The foaling season is well under way for the wild horses in our Alberta foothills. Unfortunately as with other wild animals, some of these foals run into difficulty and sometimes they are left orphaned because of several different situations. This little filly was rescued after it was reported that she was hanging around a well site for a couple of days and there was no mare or other wild horses around. When our team went out to rescue her, they spent a lot of time looking for the herd but were unable to locate it. She was brought back to the WHOAS site and learned quickly that milk could be found in a bucket. Very shortly she has found a new home where she is receiving all sorts of love and care. Lucky baby.
This young boy found himself in trouble and was causing concern for the management of Mountain Aire Lodge who called upon WHOAS to come and remove him. This happens in the springtime. These young bachelors are kicked out of their herd and go looking for company or a family of their own.
This is an unfortunate situation that should not have happened. As happened last year, there was a similar incident at this place where a stallion had to be removed. At that time we complained to the government that this would likely recur because there was no fencing to keep the wild horses off the property. In fact the owners and management feed and salt a small band that stays mostly on their property year round. This is supposedly for their guests entertainment. Unfortunately this draws in other wild horses, such as this boy. WHOAS was under the understanding that authorization had been given by the government to remove him.
After the incident in 2022, the government officials had asked Mountain Aire Lodge to properly fence their property to prevent horses and cattle from straying in. They refused.
As such this boy was not to be the last. A week later WHOAS was called again about other young studs that were on this property. Again WHOAS members were misled in believing that authorization for removal had been granted to Mountain Aire Lodge and so we were caught between a rock and a hard place. Since the government will not allow us to relocate we had to bring them back to WHOAS facility.
Here are the next three boys.
All these three are all about the same age, likely 3-year olds. That they had to be removed is completely upsetting to myself as a week and a half before that we had found them wandering around the flats of Wigwam Creek free and wild. They likely were drawn into Mountain Aire property by the other horses that were there. This was completely wrong and I immediately contacted the appropriate government officials about my concerns that this was happening again and likely to continue unless something was done.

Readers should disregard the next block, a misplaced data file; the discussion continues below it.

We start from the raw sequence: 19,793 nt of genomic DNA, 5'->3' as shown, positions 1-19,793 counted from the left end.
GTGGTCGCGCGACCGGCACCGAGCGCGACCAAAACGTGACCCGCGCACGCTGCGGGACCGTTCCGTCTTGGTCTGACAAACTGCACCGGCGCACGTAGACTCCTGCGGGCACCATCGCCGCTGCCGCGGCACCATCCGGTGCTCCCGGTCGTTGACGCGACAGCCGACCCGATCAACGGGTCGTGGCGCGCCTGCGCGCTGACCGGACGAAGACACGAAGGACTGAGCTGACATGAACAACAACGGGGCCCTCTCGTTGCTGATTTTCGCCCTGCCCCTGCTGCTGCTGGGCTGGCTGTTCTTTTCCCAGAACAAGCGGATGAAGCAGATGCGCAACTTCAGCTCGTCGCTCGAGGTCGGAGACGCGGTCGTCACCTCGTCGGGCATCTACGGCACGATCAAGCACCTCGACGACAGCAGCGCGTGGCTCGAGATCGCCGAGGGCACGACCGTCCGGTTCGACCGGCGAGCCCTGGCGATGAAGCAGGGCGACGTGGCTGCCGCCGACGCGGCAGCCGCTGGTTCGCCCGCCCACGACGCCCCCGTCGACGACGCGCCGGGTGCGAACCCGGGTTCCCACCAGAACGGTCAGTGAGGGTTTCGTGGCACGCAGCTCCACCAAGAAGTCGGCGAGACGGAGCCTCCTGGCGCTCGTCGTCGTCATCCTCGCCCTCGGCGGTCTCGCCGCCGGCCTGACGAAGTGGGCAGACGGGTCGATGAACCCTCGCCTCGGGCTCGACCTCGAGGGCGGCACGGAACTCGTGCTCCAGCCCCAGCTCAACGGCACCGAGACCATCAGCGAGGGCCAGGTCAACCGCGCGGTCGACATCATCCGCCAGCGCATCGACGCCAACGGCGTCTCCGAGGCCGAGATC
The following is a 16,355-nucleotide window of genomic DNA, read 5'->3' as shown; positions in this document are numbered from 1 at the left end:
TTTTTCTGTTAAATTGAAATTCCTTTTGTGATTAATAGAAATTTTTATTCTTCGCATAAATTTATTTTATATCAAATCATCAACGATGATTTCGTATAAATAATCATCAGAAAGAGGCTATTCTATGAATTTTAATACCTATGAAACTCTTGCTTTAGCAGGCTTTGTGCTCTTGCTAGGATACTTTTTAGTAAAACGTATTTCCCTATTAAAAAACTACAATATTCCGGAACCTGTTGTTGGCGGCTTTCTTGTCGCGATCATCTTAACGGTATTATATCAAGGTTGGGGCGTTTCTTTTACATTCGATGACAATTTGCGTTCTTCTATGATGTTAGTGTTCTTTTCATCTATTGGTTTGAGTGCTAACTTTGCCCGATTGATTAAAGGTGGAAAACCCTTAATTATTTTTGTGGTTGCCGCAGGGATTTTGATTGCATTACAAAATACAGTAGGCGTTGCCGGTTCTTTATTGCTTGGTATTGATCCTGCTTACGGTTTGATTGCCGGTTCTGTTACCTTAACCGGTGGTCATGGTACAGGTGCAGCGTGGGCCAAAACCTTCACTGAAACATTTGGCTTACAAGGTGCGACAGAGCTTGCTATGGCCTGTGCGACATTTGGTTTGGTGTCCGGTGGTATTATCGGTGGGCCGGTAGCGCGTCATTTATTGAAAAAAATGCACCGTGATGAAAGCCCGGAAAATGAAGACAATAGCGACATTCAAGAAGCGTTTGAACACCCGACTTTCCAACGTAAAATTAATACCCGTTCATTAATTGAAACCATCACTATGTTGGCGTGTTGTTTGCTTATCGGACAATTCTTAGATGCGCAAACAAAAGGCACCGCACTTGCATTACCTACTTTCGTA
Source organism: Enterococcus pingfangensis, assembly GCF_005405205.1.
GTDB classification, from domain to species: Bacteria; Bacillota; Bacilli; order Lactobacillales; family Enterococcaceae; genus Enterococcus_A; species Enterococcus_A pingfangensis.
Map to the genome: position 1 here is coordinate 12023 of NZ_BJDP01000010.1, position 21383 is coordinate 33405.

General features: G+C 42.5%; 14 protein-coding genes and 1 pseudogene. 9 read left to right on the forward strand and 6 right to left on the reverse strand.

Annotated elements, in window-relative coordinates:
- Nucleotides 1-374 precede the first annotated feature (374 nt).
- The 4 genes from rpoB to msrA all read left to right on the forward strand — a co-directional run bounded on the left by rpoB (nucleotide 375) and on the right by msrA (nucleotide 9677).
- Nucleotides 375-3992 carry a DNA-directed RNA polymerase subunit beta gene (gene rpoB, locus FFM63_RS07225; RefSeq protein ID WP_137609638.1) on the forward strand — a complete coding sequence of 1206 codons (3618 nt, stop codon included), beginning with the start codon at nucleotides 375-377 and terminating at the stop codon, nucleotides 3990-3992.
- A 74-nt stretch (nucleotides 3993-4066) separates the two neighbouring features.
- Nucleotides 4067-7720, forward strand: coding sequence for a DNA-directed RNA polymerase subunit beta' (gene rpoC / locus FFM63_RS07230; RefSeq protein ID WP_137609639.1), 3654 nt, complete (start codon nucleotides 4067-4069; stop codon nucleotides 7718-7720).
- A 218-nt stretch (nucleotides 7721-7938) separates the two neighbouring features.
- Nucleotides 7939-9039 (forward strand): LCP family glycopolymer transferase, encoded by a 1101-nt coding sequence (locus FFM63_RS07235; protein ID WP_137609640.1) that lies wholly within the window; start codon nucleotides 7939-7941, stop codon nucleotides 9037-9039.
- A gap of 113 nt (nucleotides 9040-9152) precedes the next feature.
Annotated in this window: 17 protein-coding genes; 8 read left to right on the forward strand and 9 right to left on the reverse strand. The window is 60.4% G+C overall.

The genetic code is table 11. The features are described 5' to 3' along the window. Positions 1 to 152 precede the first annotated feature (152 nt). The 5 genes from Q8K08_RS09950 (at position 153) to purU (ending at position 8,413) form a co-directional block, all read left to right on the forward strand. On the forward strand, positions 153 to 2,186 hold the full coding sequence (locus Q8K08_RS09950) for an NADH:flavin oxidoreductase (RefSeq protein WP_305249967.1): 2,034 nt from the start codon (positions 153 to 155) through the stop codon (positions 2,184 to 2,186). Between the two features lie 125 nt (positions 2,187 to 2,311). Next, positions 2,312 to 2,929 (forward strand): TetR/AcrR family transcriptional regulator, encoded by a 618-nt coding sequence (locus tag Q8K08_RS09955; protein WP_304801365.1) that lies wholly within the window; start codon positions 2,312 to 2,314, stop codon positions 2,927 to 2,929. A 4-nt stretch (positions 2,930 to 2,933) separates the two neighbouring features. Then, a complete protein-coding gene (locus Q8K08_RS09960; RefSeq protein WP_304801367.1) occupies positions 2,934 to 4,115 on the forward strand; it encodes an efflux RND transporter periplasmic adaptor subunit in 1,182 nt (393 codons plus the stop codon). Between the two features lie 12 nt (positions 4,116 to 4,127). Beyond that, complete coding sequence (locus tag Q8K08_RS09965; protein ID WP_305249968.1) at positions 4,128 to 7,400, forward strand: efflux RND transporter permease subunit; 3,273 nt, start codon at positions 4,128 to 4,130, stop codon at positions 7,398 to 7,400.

One would think that since Mountain Aire is operated on crown land and under a lease from the government that the proper containment of this lease would be a priority. We also warned the government, and the other WHOAS members, had told staff at Mountain Aire that the horses could become a danger to their guests as they are wild animals. Apparently this was not considered as they have taken no action to date.
After the 3 boys had been already captured and taken to WHOAS, I found out that no authorization had been given by the government, RCMP Livestock Investigations or the LIS for any removal of horses nor had they been informed that there was a problem. We were misled again and did what we thought the appropriate action.
Inaction by Mountain Aire owners and managers along with the government is causing this to happen and this was not to be the end. On the May long weekend management there again phoned WHOAS about a stud that was on their property that was supposedly chasing visitors including young children. They allegedly tried to chase him off with bear spray but he kept coming back and WHOAS was called. This time we contacted LIS and because it was a safety concern, this time we felt it was in the best interest of this young boy to retrieve him.
He has had rough time of it and is quite bitten up by fighting with other studs. But this is the way of the wild horses.
WHOAS will do our best to gentle these boys and after gelding them find them a new forever home. This will likely take a considerable amount of time as each horse is different and requires their own personalized approach to gain trust in us humans. As we have always said, we would always wish they could be free and wild, but we will assure that they are properly taken care of and have a good life.
I am not finished putting pressure on the government to ensure that this stops. I truly believe that if this was other wildlife being interfered with by these people, action would have already been taken. Is it just because they are horses that this is being allowed to happen? Hopefully others will add their voice to stop this irresponsible attack against the wild horses. They need better protection and WHOAS along with other wild horse advocacy groups continue to strive toward this goal. The Feral Horse Advisory Committee has been put in limbo due Minister changes and now the election. The management plan that was proposed has gone no where. That is not right.
You will likely realize that these boys will need lots of feed and some veterinary care and plenty of TLC by our volunteers. We appreciate any support and your donations toward taking care of the horses under our care.